OBPA Partners with Community to Lend a 'Helping Hand' for Children this Christmas
The Oakdale Business and Professional Association will be sponsoring Holiday Helping Hands once again.
The Oakdale Business and Professional Association is looking for some of Santa's helpers.
The OBPA Holiday Helping Hands initiative has started once again. Holiday Helping Hands is sponsored by the OBPA to provide Christmas gifts to children and families in need in the community.
OBPA has been providing Christmas gifts to families for the past 21 years. Over the years the Christmas gift efforts have grown. Last year Holiday Helping Hands provided gifts to 103 families and more than 400 children in Oakdale and the North St. Paul-Maplewood-Oakdale school district.
Holiday Helping Hands partners with social workers within the school district to identify families in need of a little extra help for Christmas.
OBPA member John Larson, who heads the Holiday Helping Hands committee in OBPA, said that families are only added to the list after being carefully screened by social workers.
"These are screened families, which is a wonderful thing," Larson said. "We know these families have needs."
Once the social workers identify the families, Holiday Helping Hands then partners with two groups to provide the gifts.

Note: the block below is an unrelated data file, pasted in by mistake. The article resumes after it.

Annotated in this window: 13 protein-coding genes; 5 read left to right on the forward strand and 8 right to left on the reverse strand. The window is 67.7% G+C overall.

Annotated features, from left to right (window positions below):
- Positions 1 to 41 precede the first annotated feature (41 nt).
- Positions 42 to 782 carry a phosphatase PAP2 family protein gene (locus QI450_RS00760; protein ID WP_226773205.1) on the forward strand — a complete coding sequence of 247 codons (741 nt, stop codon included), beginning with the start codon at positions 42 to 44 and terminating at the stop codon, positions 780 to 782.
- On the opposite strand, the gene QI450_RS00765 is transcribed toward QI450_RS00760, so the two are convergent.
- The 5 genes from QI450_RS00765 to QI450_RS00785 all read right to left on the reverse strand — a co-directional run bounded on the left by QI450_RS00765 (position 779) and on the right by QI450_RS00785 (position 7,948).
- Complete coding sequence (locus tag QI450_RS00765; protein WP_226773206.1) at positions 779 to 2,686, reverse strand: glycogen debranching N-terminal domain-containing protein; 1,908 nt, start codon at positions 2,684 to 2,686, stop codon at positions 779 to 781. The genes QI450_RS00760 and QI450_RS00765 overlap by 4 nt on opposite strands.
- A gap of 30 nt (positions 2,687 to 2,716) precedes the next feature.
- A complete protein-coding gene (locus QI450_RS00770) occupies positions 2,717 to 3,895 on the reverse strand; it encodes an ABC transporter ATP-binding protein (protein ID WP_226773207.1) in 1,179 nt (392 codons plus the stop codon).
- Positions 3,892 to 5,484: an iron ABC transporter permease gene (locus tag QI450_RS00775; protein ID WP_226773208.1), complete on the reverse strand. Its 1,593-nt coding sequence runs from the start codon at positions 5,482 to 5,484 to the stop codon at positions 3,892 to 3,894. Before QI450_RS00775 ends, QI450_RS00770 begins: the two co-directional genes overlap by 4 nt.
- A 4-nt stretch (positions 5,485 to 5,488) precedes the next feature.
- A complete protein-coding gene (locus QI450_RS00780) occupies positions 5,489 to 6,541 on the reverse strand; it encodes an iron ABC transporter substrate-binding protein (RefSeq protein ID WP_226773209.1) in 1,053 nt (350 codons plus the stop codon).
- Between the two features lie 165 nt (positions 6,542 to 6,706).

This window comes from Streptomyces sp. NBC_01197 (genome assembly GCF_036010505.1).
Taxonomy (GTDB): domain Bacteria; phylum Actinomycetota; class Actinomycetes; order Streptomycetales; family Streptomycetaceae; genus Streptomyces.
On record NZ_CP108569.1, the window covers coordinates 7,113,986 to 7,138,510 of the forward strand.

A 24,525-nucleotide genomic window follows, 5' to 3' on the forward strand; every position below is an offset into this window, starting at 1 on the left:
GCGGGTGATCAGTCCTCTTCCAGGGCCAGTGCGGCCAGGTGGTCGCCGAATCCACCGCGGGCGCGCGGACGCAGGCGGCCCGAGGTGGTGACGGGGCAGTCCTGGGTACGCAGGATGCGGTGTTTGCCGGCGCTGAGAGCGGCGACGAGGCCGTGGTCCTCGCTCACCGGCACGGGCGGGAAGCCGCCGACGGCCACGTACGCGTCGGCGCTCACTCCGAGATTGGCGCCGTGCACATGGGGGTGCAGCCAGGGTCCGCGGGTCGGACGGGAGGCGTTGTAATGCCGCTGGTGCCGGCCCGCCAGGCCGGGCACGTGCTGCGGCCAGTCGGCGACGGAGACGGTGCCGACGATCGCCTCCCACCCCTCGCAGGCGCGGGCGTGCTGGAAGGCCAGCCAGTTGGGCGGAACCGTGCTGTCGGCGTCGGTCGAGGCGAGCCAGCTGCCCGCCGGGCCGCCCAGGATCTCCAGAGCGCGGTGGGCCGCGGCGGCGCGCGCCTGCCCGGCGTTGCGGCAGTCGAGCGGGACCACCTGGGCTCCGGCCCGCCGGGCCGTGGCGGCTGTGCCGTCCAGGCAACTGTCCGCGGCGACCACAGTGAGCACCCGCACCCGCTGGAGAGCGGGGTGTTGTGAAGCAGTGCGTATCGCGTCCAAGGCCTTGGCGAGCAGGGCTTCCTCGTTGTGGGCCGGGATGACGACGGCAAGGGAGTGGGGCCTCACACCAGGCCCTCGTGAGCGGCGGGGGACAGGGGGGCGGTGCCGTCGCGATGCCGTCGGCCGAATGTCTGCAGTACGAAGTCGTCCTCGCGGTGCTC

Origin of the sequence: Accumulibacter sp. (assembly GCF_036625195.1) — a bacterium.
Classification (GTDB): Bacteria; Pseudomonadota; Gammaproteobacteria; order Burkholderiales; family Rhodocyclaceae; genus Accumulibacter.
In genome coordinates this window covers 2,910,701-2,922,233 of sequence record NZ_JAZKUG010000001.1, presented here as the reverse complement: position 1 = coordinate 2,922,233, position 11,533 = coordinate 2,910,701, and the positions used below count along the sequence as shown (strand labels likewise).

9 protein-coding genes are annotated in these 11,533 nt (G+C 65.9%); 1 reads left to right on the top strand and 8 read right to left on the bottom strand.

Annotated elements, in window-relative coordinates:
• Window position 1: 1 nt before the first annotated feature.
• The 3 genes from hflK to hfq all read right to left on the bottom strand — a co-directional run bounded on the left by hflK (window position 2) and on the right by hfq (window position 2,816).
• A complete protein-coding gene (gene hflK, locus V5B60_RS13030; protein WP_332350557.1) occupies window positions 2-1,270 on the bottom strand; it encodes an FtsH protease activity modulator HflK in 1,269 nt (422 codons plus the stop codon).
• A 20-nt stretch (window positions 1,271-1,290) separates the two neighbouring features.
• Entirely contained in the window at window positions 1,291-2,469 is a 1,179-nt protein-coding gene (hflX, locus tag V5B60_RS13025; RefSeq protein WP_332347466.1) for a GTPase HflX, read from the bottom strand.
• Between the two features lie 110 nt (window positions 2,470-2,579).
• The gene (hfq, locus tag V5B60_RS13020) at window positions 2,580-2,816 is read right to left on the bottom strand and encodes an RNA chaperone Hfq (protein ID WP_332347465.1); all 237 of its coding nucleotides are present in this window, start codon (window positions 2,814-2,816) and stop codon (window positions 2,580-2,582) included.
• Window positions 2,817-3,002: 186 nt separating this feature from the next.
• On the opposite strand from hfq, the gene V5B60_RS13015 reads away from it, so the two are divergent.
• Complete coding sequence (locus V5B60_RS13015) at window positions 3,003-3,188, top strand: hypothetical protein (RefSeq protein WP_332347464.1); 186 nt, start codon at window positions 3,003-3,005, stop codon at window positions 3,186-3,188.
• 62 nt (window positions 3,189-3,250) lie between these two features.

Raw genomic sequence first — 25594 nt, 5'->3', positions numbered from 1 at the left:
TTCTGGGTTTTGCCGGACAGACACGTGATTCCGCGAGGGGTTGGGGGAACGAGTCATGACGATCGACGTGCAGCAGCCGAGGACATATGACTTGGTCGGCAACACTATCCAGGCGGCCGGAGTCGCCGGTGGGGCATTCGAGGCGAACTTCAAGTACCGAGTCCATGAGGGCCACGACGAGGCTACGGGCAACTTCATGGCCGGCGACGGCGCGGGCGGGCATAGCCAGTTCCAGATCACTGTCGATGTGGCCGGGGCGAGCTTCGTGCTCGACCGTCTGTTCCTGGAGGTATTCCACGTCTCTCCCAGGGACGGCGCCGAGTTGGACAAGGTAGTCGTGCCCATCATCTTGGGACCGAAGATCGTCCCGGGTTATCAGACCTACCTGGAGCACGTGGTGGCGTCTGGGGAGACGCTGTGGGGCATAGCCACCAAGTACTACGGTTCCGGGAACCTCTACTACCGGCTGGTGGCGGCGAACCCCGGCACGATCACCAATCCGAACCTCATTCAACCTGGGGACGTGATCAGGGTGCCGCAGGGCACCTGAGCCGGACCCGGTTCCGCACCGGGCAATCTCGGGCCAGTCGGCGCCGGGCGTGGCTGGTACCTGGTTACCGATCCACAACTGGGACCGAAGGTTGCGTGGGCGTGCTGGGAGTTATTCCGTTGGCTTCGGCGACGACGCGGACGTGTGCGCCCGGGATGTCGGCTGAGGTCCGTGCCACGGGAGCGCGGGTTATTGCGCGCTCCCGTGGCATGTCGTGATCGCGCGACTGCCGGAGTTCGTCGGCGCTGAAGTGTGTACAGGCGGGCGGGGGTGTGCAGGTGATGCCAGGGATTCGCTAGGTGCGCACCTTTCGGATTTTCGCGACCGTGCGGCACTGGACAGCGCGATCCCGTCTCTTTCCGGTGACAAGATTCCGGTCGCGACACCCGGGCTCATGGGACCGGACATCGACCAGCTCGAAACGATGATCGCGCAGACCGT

Holiday Helping Hands partners with Tartan High School students and community members to sponsor families by purchasing, wrapping and delivering Christmas gifts.
Tartan students in the past have sponsored 25 families. This year, Tartan will be sponsoring 29 families since a larger number of Tartan students want to get involved.
The community is then asked to provide for the remaining families identified by the social workers. Holiday Helping Hands seeks sponsors for each child as well as gift wrappers and shoppers.
"We continue to need more and more individuals who are willing to sponsor kids," Larson said. "We need shoppers and wrappers as well, but we really need sponsors."
Residents can become a sponsor by donating $50, which supports one child for their gift purchases. This is also the first year that donations are tax-deductible.
Those who can't afford to make a donation can volunteer their time to purchase the gifts with the donated money and wrap the presents, Larson said.
The OBPA will be dedicating $7,000 to the fund this year, which is slightly less than previous years, Larson said.
"In the past we've done more, but as our revenue has gone down we've also had to cut back," Larson said. "But since we cut back we've seen the community say, 'We're not going to slow down.'"
Starting now, people can begin sponsoring children and shopping and wrapping gifts. Larson said he hopes to have all the families taken care of by Thanksgiving.
On Dec. 8, Tartan students dressed as Santa's elves will deliver all of the gifts.
"We probably get between 50 and 60 students to dress up as elves and Santas. They get on about 10 busses or vans that come from the comunity and go door-to-door to deliver personalized gifts," Larson said. "It's a win-win situation all the way around."
For more information or to get involved contact Larson at 651-755-5591 or email@example.com.